The status of Samsung's flagship smartphone, the Note 7, appears very much up in the air after isolated reports last week that new replacement models have also burst into flames.
At least two mobile carriers are now urging Note 7 owners to switch to another model.
An exploding battery issue forced the Korean electronics firm to initiate a recall of the phone, three weeks after its August 19 release. Last week, a Southwest Airlines jet, at the gate in Louisville, was evacuated when a passenger's replacement Note 7 caught fire. Airlines now routinely order passengers to power down their Note 7s as part of the boarding instructions.
Samsung's last official statement on the matter came Friday, when it reacted to the latest incidents.
“We continue to move quickly to investigate the reported case to determine the cause and will share findings as soon as possible,” the statement said. “We remain in close contact with the CPSC throughout this process. If we conclude a safety issue exists, we will work with the CPSC to take immediate steps to address the situation.”
On Monday, a Korean news agency reported that Samsung had temporarily suspended production of the Note 7. It based the report on a statement from an unnamed official at an unnamed Samsung supplier.
Forbes quotes a Samsung spokesperson as confirming that the company is “…temporarily adjusting the Galaxy Note 7 production schedule in order to take further steps to ensure quality and safety matters.”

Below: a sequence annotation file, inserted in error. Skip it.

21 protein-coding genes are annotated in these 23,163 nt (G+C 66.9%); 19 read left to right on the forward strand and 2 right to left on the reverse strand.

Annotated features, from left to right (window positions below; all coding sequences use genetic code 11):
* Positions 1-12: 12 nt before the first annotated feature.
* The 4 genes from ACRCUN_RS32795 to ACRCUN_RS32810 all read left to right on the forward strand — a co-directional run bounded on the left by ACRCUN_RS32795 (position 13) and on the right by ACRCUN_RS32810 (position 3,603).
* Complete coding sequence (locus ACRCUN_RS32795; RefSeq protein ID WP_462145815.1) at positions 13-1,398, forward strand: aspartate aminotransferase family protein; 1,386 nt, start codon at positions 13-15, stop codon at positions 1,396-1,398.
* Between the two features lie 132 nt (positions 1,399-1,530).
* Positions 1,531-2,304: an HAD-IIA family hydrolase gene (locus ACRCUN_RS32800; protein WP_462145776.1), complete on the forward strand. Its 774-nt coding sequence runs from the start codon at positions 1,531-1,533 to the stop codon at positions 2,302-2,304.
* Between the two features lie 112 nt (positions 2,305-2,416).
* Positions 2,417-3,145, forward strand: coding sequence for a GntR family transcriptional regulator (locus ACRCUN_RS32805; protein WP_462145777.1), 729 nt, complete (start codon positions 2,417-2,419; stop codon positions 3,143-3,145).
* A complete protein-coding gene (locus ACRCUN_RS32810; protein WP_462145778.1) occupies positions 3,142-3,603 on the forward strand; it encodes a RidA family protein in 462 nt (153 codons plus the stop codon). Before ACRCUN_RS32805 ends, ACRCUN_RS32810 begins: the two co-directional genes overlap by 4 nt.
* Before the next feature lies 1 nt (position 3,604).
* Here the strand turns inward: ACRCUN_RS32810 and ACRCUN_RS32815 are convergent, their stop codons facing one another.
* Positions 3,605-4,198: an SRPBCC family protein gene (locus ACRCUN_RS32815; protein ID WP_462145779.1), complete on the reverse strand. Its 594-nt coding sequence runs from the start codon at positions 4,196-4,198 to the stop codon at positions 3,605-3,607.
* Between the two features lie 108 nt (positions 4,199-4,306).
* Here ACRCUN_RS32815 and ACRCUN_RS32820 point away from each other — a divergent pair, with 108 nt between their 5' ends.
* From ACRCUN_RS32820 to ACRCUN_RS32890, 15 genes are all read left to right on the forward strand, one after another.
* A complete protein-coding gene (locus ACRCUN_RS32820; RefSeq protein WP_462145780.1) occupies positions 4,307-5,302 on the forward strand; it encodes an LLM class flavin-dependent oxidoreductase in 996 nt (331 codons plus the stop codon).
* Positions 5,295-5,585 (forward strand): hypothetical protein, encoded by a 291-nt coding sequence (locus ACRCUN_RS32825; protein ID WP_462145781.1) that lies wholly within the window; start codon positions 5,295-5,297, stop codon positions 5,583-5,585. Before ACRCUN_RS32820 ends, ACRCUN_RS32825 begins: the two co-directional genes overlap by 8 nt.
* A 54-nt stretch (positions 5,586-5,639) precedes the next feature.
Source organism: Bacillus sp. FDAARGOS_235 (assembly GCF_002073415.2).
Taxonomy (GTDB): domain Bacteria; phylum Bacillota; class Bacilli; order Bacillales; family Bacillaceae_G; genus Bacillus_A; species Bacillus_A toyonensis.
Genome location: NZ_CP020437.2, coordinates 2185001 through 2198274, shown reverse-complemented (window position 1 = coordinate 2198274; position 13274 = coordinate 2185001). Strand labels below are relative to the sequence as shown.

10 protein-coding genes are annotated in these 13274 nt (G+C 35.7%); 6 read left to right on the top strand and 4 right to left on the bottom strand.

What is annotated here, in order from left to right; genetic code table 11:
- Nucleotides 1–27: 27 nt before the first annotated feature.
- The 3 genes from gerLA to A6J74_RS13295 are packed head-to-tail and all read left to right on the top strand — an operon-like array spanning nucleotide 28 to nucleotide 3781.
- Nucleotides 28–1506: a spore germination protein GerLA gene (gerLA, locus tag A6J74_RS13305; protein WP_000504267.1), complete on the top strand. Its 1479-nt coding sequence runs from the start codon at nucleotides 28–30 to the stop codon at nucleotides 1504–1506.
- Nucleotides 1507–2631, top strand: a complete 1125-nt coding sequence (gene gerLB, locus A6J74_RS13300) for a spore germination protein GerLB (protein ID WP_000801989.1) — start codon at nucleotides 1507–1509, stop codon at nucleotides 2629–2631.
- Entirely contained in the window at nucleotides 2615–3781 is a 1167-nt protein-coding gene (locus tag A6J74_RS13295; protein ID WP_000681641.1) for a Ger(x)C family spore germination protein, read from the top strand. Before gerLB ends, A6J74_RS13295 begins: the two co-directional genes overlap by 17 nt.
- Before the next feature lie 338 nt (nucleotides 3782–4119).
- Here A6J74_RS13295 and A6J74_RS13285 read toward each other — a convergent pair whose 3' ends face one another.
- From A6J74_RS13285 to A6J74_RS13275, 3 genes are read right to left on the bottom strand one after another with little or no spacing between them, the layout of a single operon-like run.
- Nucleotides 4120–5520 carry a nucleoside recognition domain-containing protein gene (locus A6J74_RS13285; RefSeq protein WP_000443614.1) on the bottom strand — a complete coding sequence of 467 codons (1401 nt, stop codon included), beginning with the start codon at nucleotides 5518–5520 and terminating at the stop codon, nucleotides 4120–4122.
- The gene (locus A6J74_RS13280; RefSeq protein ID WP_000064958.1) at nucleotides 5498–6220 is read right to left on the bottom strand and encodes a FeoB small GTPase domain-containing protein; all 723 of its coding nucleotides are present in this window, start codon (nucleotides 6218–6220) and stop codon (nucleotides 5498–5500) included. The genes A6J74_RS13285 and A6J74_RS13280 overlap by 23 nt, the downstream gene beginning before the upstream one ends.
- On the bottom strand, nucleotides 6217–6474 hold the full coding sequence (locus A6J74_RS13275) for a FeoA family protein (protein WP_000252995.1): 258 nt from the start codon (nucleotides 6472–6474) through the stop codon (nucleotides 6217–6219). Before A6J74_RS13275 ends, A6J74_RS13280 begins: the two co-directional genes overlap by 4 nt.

Exchange them for another model
In the U.S., Computer World quotes AT&T spokesman Fletcher Cook as saying the mobile provider will suspend its program of distributing new Note 7s in exchange for the original model. Instead, AT&T said it is encouraging consumers to exchange their Note 7 for another model.
Similarly, T-Mobile has issued a statement, saying it is temporarily suspending all sales of the new Note7 and exchanges for replacement Note7 devices.
“Customers can still bring their recalled Note7 or the new replacement Note7, along with accessories they purchased from T-Mobile, to a T-Mobile store for a full refund and choose from any device in T-Mobile’s inventory,” the company said.
T-Mobile is also waiving restocking charges, and any customers who received promotional premiums for their Note 7 purchase may keep them.
In the meantime, just about everyone – not just the airlines – is advising consumers who own a Note 7 to power it down and leave it off.